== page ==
All four lanes of new Highway 61 bridge to be opened Saturday afternoon
Years and years of frustrations, backed-up traffic, terrible crashes, construction delays, construction marvels and gawking are about to be over.
On Saturday afternoon, it is expected that the new Highway 61 bridge over the Mississippi River in Hastings will be fully opened. Two lanes in each direction will zip over the bridge with hardly any construction orange in sight.
Doyle Honstad, the project manager with Lunda Construction, said he expects all four lanes of the new bridge to open in full on Saturday afternoon.
“It’s been pretty smooth,” Honstad said. “The weather has cooperated. Things have been moving right along.”
While delays hit the project hard at the beginning, things haven’t been nearly as rocky lately. The delays were no fault of the contractors – the project was slowed initially by high water and then by a state government shutdown.
“It feels good to have it (almost done,” he said. “There’s a real sense of accomplishment and pride in the skilled workers that have had such a commitment for three years. Between the Ames and Lunda guys, we’ve been working Saturdays and Sundays for the past two years trying to catch up after the flood.”
The new bridge will be officially dedicated at an event at 10 a.m. on Friday, Nov. 22, at City Hall. The event will take place in the city council chambers.
The dedication will include a short program with remarks from community members and leaders, project leaders and elected officials.
Dumped into the river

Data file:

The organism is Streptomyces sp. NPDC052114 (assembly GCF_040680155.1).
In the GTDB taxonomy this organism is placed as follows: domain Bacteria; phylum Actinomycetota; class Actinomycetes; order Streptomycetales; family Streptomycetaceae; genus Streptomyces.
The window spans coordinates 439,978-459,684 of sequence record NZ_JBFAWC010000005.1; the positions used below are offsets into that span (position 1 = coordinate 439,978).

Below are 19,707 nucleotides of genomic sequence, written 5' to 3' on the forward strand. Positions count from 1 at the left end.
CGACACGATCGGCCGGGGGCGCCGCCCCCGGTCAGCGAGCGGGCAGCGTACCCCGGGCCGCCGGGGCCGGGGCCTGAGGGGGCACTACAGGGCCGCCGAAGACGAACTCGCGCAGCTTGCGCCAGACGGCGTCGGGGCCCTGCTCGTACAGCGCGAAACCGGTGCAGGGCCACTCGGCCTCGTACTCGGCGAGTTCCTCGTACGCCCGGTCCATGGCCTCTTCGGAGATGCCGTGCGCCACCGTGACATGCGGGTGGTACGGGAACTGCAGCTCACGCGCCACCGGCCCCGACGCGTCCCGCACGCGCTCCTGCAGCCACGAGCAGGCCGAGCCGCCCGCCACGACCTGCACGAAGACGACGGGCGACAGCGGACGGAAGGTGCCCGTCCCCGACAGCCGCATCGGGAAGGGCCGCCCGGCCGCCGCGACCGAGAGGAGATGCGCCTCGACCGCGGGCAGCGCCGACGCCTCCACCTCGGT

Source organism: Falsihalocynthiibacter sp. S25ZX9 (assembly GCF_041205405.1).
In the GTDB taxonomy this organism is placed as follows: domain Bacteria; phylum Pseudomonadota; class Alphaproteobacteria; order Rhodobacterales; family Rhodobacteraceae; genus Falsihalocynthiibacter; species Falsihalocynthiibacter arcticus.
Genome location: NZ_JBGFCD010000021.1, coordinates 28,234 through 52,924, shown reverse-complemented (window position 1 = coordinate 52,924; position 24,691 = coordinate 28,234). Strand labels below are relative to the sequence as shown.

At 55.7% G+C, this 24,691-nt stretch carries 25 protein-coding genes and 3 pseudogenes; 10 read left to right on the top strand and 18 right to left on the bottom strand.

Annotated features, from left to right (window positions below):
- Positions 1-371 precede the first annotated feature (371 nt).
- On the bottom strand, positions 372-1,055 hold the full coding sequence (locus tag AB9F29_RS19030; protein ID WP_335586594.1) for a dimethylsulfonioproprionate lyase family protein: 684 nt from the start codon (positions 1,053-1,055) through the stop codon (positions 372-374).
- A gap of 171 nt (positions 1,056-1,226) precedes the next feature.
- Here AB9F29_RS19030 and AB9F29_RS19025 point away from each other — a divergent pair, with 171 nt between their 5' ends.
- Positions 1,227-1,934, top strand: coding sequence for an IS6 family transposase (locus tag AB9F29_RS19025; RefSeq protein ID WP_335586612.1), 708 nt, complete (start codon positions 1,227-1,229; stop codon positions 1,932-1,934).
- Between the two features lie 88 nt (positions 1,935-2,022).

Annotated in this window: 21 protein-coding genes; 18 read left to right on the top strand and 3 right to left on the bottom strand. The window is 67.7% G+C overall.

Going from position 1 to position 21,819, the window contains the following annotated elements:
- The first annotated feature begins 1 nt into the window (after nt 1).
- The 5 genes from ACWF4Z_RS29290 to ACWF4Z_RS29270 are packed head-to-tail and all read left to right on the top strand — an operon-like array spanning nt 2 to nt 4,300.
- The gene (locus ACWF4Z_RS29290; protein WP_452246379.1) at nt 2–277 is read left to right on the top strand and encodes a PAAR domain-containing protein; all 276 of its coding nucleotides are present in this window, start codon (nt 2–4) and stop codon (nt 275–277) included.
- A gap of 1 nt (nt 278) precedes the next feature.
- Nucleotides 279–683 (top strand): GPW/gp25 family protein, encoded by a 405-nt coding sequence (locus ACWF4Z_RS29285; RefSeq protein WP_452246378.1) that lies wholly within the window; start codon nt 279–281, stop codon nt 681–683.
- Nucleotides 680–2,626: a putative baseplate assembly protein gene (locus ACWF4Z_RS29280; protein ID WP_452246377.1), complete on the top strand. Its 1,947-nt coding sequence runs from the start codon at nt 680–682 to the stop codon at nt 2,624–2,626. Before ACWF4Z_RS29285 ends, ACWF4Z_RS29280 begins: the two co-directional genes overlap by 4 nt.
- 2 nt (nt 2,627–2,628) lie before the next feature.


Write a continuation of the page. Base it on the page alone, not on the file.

Early Monday, at about 4 a.m., one of the few remaining portions of the old Highway 61 bridge was dropped into the Mississippi River.
The event was captured on video by Hastings photographer Dave Youngren, who had gotten up at 1:30 a.m. to make sure he was on the scene to capture it.
Just before 4 a.m., he saw the bridge get knocked over and a few people who were watching at the time began to cheer.
“Do it again,” one person hollered.
“I chuckled to myself and thought, ‘Yes, let’s do it again,’” Youngren said.
Honstad said the decision to knock the piece over was made because of shallow water under that piece of the bridge. Crews used a barge to get under the Highway 61 bridge and support it while they cut pieces away. The shallow water, ranging in depth from one foot to eight feet, prevented a barge from getting under the final big section.
“Either we’d have to dredge that all out, or we had to do it the way we did it,” he said. “The environmental people thought it was better (to knock it over) than do a lot of dredging in there.”
‘Bridging the future’
The men and women who did the work in Hastings are embarking on a campaign to thank Hastings for the work.
Representatives of the Minnesota Laborers Union, other union trades and contractors are preparing to say “Thanks” for their “interest, patience and trust in letting them be an integral part of this historic project,” according to a press release issued by the Minnesota Laborers – Employers Cooperation and Education Trust. Ads are scheduled to be published in area publications and a month-long digital billboard ad has been taken out, too.
“Hundreds of Union construction workers, spanning eight different trades, had a hand in building this beautiful bridge, which links Hastings and other communities to St. Paul,” said Gary Reed, Laborers Union Local 132 Business Manager. “It’s a time to celebrate this achievement and thank all the people of Hastings for helping to see this process through.
“There was a lot of sacrifice associated with this project. Not only did the Union workers spend over 500,000 hours working on the structure-including some nights and weekends, when they could be with their families- we know the people of Hastings were inconvenienced somewhat too through the construction process. With modern technology, patience and hard work, we made it happen and this project is symbolic of what kind of good things happen when everyone works together. It is amazing that with modern technology and proper maintenance that this new bridge is intended to last 100 years.”